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Goodman Manufacturing Uses Remedyforce to Drive Improved Service Management

4 minute read
John Fulton

In this Run and Reinvent podcast, I chat with Andrew Dorsey, IT business analyst for Goodman Manufacturing, a Houston-based manufacturer of heating and cooling systems, about how the company is using BMC Remedyforce in unique ways to meet its IT service management and business needs. Below is a condensed transcript of the conversation.

John Fulton: Can you tell us a little bit about what you know your current environment?

Andrew Dorsey: In the IT department, we do most of our IT support in house from our security analysts, network engineers, desktop service technicians, we have developers, even the first-tier support, the first line of defense, I like to say, of the service desk analysts. Now, we do outsource some of our operations work, but I’d say well over 90 percent of our IT support is handled in-house supporting around 7,000 employees.

John: Can you give a little bit of sort of history of how you came to arrive with Remedyforce?

Andrew: I’ve been with the company for 15 years, and since I’ve been here, we’ve always been a BMC shop. We started using Support Magic. That’s when I started with the company. And from Magic, we upgraded to Service Desk Express. I think Magic was coming to end of life. So, we moved to Service Desk Express. Then we tried Footprints for a little bit and quickly discovered that Remedyforce was the best solution for us now.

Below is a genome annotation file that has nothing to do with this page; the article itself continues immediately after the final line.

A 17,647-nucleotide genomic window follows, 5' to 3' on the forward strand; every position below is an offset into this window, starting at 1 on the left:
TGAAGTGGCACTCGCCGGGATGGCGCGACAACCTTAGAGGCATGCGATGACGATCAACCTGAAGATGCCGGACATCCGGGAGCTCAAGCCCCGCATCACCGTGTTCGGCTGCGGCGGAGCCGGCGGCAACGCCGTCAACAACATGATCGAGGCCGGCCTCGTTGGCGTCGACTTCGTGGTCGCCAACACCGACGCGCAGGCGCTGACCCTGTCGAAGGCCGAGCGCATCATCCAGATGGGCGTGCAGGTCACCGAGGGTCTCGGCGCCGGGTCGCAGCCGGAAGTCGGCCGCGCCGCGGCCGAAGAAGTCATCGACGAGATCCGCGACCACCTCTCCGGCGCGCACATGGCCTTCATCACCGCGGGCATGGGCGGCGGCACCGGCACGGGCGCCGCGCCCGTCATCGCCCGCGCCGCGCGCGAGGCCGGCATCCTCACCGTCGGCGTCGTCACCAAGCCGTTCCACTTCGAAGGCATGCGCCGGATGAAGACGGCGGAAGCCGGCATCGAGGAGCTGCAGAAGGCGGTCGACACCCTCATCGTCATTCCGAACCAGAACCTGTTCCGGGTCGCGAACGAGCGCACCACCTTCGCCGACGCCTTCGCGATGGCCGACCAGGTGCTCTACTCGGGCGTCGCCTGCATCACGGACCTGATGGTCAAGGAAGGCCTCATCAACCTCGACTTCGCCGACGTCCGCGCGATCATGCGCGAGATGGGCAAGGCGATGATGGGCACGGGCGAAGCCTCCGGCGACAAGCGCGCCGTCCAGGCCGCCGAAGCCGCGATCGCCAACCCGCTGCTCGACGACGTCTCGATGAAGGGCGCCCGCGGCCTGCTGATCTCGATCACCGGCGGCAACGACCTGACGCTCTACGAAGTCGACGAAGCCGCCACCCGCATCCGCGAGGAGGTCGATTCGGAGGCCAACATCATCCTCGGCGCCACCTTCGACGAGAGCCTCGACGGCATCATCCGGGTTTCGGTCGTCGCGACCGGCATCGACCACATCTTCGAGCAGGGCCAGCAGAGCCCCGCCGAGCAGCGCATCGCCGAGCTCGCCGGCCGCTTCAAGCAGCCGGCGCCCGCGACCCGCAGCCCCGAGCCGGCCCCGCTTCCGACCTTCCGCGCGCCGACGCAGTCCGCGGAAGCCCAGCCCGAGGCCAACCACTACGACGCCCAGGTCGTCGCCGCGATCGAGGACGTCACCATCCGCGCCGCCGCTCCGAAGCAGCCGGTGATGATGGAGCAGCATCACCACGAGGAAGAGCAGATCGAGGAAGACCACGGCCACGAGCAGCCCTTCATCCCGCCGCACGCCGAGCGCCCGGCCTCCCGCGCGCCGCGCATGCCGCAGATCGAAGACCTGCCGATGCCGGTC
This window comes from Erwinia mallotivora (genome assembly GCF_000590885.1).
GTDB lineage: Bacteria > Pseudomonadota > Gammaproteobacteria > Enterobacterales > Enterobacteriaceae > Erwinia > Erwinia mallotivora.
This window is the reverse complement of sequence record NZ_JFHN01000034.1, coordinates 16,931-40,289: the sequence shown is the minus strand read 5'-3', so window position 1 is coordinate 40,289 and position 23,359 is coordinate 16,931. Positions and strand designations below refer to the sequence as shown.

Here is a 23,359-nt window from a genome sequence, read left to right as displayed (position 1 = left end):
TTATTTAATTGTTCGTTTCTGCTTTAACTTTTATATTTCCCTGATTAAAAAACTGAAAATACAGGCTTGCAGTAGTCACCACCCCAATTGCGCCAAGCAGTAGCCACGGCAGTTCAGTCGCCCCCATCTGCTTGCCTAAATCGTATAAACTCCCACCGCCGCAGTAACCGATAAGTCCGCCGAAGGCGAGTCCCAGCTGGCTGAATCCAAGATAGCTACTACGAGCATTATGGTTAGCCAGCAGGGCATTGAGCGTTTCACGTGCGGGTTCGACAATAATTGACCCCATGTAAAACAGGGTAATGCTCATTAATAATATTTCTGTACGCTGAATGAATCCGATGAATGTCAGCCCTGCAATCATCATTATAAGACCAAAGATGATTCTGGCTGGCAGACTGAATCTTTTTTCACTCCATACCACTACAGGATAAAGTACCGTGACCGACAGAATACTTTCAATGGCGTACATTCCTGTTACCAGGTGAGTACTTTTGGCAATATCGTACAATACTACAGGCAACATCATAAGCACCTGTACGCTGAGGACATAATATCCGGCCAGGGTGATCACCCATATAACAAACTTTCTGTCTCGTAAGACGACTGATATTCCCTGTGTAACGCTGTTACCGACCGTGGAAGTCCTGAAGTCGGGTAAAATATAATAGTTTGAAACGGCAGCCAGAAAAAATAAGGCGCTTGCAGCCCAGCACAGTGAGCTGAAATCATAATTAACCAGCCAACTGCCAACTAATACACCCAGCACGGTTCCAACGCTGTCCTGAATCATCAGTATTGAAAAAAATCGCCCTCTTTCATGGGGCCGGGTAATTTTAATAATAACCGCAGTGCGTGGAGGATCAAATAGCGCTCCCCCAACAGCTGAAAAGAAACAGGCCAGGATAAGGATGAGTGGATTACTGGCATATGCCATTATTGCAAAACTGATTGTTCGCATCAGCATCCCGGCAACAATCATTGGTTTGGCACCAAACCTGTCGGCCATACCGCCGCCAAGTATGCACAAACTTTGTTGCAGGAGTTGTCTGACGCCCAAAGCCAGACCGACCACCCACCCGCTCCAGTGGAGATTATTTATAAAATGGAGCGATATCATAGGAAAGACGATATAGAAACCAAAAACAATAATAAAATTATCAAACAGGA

John: What was your experience of the move to the cloud? Was there any sort of resistance to considering or what was your experience there?

Andrew: There was some resistance. Remedyforce is one of the first cloud-based solutions we started using an IT. So, it was a lot of apprehension at first, but we got over it. There was some concern about personally identifiable information. We got around that just about, you know, working with our policies and procedures. Worked with the auditors and we made them happy.

John: Can you describe how you guys are using Remedyforce today within a traditional method?

Andrew: Before we had Remedyforce, we had RFCs, just “request for change.” Our RFCs, believe it or not, was just a Word document that we passed around to get signatures, and it was a mess. So now that we have Remedyforce, I’d say the change requests module has been the biggest change for us and one of the biggest benefits, because we’re better able now to track approvals, then track history, add notes, all those types of functions. So, it’s been a big help for us.

John: We talked about how Remedyforce sits on the Salesforce platform, and it really opens up an endless opportunity for our customers to go beyond sort of the traditional IT service management. Let’s talk a little bit about the innovation you guys have leveraged with Remedyforce, specifically talking about project management and time tracking. Can you describe that?